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Immediate Future Marketing

Social media strategy: Stop fiddling at the edges and grow up

By Katy Howell, chief executive

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The Drum Network article

This content is produced by The Drum Network, a paid-for membership club for CEOs and their agencies who want to share their expertise and grow their business.

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October 7, 2016 | 5 min read

It’s been a long time since social media took its first steps. It’s something of a strapping, ever-hungry adolescent these days. Yet many companies still feed it the content equivalent of baby food instead of realising it’s time to take social (or your teenager) seriously.

Katy Howell is chief executive officer of immediate future.

A recent survey found that 56 per cent of social media marketers still focus on engagement metrics to support their strategy. Despite this, 61 per cent claimed that measuring ROI was the real challenge with only some nine per cent able to quantify the revenue driven by social.

If you want your social strategy to grow up and start delivering a better return, these are my three social 'parenting' tips:

Grow beyond the basics

While engagement with audiences and customers has its place, it inherently doesn’t plan for business value. Ask yourself how much engagement is improving business. Vanity metrics like ‘followers’ and ‘likes’ don’t really tell you much about your audience and their purchasing journey.

The more mature your social media marketing is, the less you should think about social media. Instead, focus on integration with other channels, and use wider metrics such as those from your website and online activity, alongside pipeline and brand metrics that align to other activities.

Keeping your social media ‘at home in a bubble’ is doing you no favours. It needs to experience (and expand into) the wider world if you are ever going to prove it has value.

Regular attention and relentless pursuit of the goal

It is easy to fall into the trap of just getting posts out on social. The focus moves away from value, and becomes a task-oriented monotony of having to find a post for every day. The result is piecemeal content, with no themes or clear purpose. Worse still, last minute content is squashed into timelines any old how as a blatant afterthought.

The curse of so many social profiles is the meandering nothingness of content. Your audiences really couldn’t care less that you, the brand, think it is ‘happy Friday’. Really, they don’t care.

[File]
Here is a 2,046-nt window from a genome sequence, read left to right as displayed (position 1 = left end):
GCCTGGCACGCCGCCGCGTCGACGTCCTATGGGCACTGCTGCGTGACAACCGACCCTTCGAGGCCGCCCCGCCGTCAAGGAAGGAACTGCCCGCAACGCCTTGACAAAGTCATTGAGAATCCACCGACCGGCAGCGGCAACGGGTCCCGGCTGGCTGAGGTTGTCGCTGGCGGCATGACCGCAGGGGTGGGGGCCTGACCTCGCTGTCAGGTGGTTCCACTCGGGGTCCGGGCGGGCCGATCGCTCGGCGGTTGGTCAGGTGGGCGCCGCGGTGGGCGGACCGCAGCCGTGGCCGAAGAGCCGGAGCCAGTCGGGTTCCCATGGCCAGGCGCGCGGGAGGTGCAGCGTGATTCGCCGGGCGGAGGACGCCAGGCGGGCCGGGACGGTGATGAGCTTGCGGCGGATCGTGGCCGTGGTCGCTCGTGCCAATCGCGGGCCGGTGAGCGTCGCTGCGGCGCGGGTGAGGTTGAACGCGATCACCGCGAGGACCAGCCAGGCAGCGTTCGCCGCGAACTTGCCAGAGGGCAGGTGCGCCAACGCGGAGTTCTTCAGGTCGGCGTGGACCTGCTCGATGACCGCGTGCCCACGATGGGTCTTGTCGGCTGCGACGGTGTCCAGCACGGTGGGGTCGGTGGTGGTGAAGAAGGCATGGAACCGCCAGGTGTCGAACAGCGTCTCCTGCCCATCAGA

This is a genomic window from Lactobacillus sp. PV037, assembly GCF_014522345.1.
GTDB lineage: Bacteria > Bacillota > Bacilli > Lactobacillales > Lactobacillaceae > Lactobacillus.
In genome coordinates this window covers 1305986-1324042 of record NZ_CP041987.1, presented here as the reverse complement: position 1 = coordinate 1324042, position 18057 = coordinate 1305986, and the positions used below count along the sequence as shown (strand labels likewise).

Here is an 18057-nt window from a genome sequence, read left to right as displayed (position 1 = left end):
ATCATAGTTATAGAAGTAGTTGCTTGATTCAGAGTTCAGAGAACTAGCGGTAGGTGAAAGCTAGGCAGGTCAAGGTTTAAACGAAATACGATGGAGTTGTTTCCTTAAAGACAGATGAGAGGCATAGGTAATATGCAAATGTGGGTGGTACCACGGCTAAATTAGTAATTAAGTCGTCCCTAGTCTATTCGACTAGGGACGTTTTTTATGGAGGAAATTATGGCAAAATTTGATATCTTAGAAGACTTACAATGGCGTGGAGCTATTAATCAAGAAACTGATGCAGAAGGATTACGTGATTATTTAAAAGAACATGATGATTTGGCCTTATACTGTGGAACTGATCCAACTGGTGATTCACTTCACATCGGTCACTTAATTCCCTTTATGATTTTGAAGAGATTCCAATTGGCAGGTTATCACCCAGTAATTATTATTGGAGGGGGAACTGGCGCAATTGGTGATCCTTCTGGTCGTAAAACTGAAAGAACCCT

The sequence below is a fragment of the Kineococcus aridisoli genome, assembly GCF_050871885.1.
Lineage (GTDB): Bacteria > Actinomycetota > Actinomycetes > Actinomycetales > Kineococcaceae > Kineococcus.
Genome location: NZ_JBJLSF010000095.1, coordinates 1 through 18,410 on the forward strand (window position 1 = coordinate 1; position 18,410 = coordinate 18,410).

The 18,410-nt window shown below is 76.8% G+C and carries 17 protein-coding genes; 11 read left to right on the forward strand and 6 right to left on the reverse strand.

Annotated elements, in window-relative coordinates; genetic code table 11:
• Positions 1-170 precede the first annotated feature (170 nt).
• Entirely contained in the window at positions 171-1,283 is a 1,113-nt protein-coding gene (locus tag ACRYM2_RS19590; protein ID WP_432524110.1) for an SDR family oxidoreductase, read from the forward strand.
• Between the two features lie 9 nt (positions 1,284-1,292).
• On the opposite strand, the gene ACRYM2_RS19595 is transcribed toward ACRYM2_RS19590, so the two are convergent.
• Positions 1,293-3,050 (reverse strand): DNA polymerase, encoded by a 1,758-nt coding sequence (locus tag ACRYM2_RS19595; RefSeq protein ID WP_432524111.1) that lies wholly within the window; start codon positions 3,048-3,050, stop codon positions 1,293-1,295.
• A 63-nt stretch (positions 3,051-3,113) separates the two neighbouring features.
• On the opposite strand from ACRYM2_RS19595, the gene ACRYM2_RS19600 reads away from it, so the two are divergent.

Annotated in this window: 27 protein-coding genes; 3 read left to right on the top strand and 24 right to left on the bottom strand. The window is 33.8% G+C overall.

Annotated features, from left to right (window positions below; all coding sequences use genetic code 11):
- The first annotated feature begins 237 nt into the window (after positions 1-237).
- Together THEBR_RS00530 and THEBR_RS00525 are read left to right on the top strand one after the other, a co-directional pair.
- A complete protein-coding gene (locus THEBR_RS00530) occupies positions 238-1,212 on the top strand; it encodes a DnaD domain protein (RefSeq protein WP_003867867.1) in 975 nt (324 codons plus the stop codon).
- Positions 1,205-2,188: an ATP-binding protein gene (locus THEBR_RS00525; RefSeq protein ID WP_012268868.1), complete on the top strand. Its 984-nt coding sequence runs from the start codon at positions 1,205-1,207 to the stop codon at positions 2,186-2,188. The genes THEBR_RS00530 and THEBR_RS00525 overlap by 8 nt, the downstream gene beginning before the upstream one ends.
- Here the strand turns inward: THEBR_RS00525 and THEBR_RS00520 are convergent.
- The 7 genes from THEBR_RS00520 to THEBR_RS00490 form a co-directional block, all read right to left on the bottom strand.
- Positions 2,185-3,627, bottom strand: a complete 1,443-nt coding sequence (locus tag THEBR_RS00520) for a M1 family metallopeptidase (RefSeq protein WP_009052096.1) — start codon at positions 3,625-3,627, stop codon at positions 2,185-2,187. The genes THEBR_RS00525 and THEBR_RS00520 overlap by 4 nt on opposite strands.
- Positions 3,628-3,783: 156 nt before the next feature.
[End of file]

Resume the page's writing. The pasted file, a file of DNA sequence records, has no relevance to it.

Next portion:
Yes, be active on social, but be active with purpose. Drive your content. No one would just broadcast any old message on TV or plaster billboards with it. Social should be structured and thoughtful. Align content to messaging and messaging to context, so that real-time events like ‘happy Friday’ are wholly relevant to your brand. Let your posts embody your company personality and don’t let yourself be dragged into the banal.

Social, like a teenager, needs regular and consistent attention. You must be truly engaged through all the homework, not just during the exams.

Who’s in charge?

At the heart of managing all this is planning. Even the best behaved teenager needs rules. And your social estate needs its own set of rules (not ones made up by everyone else).

It’s not good enough to have a social media plan that tacks on to everyone else’s plan. Brand, PR, partnerships, B2B, and products all want a bit of social. I’ve seen some spectacular company feeds that show fun consumer content side-by-side with financial results and detailed technical specs. Social can end up being one big funnel for every other department. Exactly what message does it give your audience?

Think about your message hierarchy. Do you want to build brand or push products or do both (and with what balance); and which platforms will you do it on? Be a bossy social marketer, and be clear with the other elements of your marketing team about what fits with your social strategy and online brand.

After all, just as with a child who is growing up, you get back what you put in. Social will keep on growing up, no matter how much you pretend it isn’t.

Katy Howell is chief executive officer of Immediate Future.

Immediate Future Marketing

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